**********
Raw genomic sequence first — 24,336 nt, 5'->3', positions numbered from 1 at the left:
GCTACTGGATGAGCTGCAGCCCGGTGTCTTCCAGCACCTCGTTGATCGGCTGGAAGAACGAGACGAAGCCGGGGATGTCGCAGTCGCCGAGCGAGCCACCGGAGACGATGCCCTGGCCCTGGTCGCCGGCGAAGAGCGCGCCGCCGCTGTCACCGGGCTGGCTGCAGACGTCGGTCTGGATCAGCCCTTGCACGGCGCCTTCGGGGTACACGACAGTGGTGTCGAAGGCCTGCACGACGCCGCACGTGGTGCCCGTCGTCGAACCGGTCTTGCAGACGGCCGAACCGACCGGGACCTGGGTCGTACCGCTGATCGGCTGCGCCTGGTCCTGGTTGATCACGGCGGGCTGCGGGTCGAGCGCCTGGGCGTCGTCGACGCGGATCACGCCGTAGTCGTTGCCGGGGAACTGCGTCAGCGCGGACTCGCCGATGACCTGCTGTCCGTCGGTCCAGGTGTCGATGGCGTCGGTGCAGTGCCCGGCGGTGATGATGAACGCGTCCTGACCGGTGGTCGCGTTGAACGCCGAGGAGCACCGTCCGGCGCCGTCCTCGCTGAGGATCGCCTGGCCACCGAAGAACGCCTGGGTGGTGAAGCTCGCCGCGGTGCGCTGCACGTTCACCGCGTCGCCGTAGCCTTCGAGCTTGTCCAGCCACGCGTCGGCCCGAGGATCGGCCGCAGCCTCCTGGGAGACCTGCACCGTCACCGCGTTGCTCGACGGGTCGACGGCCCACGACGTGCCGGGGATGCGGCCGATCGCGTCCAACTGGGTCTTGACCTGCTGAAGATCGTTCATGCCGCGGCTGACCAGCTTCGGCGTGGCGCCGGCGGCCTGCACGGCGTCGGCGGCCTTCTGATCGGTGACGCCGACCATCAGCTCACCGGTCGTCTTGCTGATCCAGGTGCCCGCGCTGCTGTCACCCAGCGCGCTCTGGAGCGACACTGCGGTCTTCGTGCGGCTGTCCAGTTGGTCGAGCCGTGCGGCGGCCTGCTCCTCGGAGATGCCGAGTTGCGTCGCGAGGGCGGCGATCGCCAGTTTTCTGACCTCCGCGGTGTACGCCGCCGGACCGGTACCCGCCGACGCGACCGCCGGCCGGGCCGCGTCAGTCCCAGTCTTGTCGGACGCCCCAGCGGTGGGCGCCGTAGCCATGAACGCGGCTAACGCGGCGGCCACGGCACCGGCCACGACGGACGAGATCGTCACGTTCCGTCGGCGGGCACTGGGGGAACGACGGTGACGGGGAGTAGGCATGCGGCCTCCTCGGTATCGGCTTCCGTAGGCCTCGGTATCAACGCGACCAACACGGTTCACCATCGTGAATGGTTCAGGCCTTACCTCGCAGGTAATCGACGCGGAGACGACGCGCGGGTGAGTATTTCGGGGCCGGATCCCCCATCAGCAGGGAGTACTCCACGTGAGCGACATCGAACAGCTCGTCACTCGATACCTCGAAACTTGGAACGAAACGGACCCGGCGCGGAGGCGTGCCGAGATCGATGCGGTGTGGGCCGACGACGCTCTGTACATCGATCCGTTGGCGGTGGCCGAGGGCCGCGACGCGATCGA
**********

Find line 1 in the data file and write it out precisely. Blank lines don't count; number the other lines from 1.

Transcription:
Raw genomic sequence first — 24,336 nt, 5'->3', positions numbered from 1 at the left: